Using Visual Studio Debugger

The excellent integrated debugger is perhaps a main reason that many choose Visual Studio. With the debugger you can troubleshoot code that is not running correctly and you can examine freshly written code to make sure it is doing what you expected it to do

Troubleshooting Misbehaving Code

When code does not run correctly, many programmers start by littering their code with a bunch of print statements. I say "litter" because they very seldom actually get deleted - just commented out "in case I need them later." While the print approach can be effective for doing a quick check on the contents of one or two variables, a built in debugger is superior for most problems. In Visual Studio, the most basic debugger commands are:
There is much more you can do with the debugger, but this should get you started. If you forget the hotkeys, click on the Debug menu option.

Homework Practice: Download this project: SpaceFinderBroken. Use the debugger to find the errors listed at the top of SpaceFinder2020Dlg.cpp.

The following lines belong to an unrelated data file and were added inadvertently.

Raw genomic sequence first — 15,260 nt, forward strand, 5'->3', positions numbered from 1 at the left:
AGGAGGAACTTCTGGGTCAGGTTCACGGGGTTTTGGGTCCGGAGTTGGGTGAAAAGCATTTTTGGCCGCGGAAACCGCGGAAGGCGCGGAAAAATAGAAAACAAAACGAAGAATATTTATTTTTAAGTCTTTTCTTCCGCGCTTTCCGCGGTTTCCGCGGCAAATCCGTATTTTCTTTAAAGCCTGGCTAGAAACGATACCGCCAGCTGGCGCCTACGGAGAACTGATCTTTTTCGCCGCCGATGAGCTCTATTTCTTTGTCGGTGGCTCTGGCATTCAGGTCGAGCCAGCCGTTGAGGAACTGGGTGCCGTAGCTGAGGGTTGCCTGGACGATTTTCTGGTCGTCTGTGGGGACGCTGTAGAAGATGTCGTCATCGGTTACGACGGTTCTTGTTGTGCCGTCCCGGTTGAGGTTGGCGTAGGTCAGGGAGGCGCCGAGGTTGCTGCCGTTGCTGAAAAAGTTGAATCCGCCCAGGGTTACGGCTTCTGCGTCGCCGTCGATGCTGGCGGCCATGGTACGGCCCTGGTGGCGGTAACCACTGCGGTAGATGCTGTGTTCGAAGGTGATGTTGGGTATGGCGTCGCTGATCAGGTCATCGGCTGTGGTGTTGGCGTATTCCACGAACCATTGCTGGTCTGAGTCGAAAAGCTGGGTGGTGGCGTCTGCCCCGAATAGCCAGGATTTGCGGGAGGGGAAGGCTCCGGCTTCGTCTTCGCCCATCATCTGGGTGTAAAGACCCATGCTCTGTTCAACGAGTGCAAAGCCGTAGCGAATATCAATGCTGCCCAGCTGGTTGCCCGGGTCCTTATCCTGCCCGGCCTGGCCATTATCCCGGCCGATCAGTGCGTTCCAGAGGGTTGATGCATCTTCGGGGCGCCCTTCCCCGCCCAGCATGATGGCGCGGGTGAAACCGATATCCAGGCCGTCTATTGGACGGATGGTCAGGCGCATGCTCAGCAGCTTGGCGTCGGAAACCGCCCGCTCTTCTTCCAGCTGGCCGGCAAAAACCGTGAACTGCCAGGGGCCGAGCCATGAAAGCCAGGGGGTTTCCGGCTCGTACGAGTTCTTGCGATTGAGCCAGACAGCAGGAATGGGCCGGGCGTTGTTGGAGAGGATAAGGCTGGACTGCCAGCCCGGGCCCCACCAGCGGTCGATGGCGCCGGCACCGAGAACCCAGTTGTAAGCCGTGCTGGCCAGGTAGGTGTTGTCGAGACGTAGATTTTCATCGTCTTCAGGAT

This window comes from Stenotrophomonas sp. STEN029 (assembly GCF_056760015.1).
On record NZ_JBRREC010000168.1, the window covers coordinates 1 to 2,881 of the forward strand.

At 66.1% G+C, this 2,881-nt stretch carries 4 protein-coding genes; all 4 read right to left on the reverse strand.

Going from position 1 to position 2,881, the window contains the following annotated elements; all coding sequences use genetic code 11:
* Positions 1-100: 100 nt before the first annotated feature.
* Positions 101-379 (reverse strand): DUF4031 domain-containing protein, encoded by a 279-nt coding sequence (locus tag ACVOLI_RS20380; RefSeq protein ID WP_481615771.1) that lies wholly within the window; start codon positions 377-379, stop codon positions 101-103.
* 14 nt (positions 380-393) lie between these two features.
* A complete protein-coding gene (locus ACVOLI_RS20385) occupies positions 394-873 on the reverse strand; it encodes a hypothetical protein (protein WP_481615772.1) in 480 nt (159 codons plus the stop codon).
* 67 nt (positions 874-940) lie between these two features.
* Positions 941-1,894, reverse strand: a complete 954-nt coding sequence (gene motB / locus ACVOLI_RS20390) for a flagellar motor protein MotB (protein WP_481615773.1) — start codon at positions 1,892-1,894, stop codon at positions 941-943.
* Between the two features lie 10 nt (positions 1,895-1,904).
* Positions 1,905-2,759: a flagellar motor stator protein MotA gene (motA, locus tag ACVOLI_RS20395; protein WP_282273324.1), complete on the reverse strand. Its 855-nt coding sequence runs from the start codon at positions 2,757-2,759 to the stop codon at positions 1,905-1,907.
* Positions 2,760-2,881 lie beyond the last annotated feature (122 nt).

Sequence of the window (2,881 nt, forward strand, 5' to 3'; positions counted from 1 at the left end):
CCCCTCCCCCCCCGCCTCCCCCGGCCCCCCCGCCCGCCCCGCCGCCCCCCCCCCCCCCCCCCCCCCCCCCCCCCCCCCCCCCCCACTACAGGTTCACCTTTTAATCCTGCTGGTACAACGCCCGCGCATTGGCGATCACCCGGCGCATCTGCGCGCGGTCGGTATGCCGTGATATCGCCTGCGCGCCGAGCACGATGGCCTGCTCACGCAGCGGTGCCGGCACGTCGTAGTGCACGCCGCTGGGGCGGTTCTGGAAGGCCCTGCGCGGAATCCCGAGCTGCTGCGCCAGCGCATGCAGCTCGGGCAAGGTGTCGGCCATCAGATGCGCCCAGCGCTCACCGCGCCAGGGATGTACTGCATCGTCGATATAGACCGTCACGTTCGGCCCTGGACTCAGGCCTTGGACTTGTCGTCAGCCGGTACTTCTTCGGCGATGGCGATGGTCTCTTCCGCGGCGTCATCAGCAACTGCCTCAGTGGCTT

Examining New Code

When I am done writing a tricky piece of code, I often step through it with the debugger to make sure it is doing exactly what I meant it to do. This is more powerful than just running the code to make sure it is correct, because it might appear to work in one test case but under closer scrutiny I can see that it still needs fixing.

Homework Practice: Download this C++ code which does a simple quick sort. Put it inside a Visual Studio project. Use the debugger to step through it to make sure it is functioning as it should. Email comments about your experience to the instructor.

If you want another debugging example, read Using the Debugger. You might need to first read Making a Game Project and Finding Syntax Errors and afterwards read Fixing the bugs.